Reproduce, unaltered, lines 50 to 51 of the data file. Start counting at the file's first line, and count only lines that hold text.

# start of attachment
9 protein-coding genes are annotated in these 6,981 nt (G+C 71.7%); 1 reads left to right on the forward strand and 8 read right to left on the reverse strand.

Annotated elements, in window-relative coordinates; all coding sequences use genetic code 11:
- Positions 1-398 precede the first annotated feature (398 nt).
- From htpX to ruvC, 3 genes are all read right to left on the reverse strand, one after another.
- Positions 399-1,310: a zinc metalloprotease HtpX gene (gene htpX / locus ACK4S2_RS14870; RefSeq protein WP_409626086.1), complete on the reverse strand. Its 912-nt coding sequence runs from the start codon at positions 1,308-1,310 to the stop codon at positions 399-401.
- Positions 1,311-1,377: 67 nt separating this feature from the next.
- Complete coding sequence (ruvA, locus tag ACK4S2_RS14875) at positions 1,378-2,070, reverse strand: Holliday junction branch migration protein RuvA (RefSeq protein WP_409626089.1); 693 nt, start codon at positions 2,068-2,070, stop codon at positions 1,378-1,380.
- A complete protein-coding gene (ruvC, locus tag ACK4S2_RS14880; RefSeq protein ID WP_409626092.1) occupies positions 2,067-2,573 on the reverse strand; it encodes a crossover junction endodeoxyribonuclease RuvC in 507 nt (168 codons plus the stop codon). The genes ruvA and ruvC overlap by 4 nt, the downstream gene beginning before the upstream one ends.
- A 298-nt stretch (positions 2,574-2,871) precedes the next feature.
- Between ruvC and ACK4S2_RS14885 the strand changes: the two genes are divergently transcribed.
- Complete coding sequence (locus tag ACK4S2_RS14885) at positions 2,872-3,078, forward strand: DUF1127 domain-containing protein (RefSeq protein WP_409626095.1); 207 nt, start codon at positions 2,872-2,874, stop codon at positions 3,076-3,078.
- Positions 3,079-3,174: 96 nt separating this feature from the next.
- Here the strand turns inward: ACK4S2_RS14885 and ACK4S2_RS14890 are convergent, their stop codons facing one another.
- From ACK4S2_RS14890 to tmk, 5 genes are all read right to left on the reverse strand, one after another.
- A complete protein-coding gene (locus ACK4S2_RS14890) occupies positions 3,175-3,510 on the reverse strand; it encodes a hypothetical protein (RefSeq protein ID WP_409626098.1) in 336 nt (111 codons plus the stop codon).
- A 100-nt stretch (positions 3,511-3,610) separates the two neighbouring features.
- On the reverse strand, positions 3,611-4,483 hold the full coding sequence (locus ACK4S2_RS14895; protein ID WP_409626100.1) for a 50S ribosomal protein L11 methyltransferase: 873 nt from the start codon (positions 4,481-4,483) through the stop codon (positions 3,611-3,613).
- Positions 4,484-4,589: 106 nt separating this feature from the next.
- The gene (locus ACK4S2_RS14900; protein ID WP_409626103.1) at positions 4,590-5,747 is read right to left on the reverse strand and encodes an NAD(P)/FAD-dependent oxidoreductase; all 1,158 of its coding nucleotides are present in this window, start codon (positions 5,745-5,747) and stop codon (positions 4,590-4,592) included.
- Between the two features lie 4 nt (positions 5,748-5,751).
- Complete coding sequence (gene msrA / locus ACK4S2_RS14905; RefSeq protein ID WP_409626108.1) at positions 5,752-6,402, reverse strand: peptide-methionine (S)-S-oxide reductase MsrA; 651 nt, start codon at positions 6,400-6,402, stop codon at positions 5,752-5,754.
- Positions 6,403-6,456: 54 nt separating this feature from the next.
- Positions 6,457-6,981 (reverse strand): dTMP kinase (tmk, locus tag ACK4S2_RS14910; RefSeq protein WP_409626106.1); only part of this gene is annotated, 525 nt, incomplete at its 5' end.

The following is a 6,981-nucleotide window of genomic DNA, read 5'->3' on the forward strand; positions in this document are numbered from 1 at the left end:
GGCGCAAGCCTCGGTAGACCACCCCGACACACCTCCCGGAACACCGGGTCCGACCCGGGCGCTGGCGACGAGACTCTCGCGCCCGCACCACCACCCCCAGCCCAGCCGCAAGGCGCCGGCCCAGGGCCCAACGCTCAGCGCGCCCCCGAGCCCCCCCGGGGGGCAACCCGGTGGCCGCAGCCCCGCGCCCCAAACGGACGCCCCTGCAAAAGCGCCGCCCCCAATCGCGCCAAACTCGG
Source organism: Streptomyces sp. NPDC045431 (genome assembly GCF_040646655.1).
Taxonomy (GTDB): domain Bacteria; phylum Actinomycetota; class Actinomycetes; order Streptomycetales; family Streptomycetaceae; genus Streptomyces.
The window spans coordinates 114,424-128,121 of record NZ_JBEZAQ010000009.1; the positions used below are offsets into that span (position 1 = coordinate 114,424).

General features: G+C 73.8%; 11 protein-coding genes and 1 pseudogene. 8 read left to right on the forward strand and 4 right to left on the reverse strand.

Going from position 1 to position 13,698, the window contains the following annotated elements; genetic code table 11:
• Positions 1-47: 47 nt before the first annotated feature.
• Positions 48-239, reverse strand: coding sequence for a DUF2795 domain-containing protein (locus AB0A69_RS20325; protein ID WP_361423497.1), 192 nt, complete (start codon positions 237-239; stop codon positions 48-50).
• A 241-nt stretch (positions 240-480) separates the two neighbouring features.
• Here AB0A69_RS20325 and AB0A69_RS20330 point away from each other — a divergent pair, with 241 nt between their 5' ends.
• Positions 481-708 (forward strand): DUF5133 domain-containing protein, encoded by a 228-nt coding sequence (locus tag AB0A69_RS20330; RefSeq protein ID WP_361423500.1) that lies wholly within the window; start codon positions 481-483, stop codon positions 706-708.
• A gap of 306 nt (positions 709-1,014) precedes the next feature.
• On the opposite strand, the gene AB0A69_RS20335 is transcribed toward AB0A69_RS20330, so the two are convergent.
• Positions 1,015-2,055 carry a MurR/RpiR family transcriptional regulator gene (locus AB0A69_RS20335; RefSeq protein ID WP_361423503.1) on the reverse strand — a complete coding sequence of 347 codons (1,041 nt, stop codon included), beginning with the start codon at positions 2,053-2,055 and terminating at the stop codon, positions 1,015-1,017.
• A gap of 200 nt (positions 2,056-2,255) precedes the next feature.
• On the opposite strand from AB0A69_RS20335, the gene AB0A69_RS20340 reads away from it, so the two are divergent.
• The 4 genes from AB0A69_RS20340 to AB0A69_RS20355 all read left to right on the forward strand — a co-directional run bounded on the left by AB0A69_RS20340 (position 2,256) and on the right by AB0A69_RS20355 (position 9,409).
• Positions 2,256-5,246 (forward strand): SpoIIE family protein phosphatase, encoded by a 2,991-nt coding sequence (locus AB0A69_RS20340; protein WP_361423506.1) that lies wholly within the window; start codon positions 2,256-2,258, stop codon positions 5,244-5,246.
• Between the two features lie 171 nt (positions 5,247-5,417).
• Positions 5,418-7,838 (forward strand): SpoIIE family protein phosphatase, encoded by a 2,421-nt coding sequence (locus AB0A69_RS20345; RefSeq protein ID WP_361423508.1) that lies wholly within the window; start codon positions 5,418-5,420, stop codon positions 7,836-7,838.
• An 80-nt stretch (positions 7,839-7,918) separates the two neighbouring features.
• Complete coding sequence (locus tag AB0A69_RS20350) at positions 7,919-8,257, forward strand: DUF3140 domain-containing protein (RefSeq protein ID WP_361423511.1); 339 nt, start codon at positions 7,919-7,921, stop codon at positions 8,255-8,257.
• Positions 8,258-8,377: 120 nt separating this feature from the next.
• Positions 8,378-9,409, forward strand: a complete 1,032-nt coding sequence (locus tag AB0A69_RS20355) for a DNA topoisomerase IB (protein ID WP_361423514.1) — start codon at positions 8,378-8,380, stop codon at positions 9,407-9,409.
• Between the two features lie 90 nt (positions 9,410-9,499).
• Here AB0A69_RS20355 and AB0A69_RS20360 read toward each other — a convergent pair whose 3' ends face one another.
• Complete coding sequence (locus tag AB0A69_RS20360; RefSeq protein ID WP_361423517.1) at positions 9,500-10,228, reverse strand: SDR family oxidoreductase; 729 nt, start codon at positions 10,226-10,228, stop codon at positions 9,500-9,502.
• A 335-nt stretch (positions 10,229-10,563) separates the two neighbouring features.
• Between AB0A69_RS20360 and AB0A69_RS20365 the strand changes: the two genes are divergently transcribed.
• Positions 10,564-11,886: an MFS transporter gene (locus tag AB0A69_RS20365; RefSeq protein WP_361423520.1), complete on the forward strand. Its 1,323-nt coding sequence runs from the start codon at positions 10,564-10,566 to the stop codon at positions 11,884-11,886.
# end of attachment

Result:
• Here AB0A69_RS20355 and AB0A69_RS20360 read toward each other — a convergent pair whose 3' ends face one another.
• Complete coding sequence (locus tag AB0A69_RS20360; RefSeq protein ID WP_361423517.1) at positions 9,500-10,228, reverse strand: SDR family oxidoreductase; 729 nt, start codon at positions 10,226-10,228, stop codon at positions 9,500-9,502.